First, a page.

glassblog

Monday, April 20, 2015

The best type of product to sell is one that is unique, delivers unparalleled benefits to its users, has no competition, and is in high demand. Such product innovation assures increasing sales at a high profit margin. Any company able to produce and go to market with products fitting this description truly becomes the “leader of the pack” in terms of their competitive position. However, the challenges associated with leading the market in terms of innovation may not be worth pursuing for every company.

For companies aiming to be the leader of the pack, the first consideration in product development is to determine the product’s function. Will it fill a current need in the market that is not yet being met, or is it intended to exceed the function of pre-existing competing products already accepted and used within your specific industry?

To build and sell a product that fills the need that is not already being provided for is the easier of the two options; it takes less time and less marketing efforts. Why? Because the market has a pre-existing demand for you to fill and as long as your product fits and is reasonably priced, people will buy it. The problem is that this category of market is limited and opportunities usually arise as a secondary factor of a primary product category needing assistance in the market place.

For the glass industry, I encourage you to keep tabs on the market place and look for niches of opportunity where you can provide a product that will fill a need that is currently not being met. Produce it, test it, price it right and communicate it’s availability to your targeted customer base. The distributors will come running, wanting to be part of the action.

However, success in this category of pursuit is usually short lived because the competition will come running too, to duplicate your efforts in a very short period of time at a lower cost. As a consequence, this aspect of being the leader of the pack requires you to be well on your way to a second product victory while enjoying the fruit of your labors from your first.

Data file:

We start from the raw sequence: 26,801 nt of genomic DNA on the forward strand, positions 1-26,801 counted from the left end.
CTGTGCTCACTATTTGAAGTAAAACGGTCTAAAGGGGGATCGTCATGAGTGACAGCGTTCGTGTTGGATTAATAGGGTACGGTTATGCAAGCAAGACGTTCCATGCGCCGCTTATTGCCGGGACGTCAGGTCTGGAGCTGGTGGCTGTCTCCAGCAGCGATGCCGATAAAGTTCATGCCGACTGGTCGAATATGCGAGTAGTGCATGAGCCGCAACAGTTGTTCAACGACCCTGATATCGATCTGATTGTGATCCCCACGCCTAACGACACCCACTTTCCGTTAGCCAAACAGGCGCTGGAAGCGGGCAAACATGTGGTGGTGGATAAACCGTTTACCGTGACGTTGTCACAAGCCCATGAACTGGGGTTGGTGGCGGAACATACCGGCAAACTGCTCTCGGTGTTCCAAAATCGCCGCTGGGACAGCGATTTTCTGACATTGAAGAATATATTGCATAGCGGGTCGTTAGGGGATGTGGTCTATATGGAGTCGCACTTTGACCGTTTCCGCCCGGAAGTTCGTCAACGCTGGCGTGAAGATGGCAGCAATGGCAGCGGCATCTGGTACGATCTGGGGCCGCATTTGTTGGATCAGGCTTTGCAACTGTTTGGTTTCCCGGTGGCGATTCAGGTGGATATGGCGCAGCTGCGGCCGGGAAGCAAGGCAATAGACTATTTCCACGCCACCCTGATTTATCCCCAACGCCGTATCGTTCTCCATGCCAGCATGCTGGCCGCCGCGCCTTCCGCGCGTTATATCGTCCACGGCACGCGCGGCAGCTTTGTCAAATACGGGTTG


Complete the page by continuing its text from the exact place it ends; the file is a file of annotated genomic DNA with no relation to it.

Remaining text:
The majority of product innovations within the glass industry tend to fit within the second scenario (improving upon existing products). The upside of this pursuit is potential for higher profit margins. Additionally, it can take longer for the competition to catch up, particularly if you are able to secure some added market share protection through product patents. The real challenge, however, is the time, effort and money it takes to validate the worth of such a new product that will, in turn, yield sales.

Given the challenges and necessary investments, leading the pack isn’t right every company. Being part of the pack is just fine. Many organizations have made a deliberate decision to not be an innovator but, instead, a follower, and have made a nice living doing so. The theme to follow as a member of the pack is to provide a similar product to what is already in the industry, absent of any patent infringement, and make it for less money resulting in a lower resale price, and as comparable in performance as possible. The unfortunate circumstance in holding this position in the market is that you’re surrounded by tough competition that is on the very same mission and only one can maintain the low-cost-producer position at a time.

Carl Tompkins is national flat glass sales manager for Sika Corp., and the author of the book “Winning at Business.” He can be reached at tompkins.carl [at] sika-corp.com. For more information on product development and innovation, see Tompkins' article, “Lead the Pack in Product Innovation,” set to appear in the May edition of Glass Magazine.

The opinions expressed here are those of the individual author and do not necessarily reflect those of the National Glass Association, Glass Magazine editors, or other glassblog contributors.

Sunday, April 19, 2015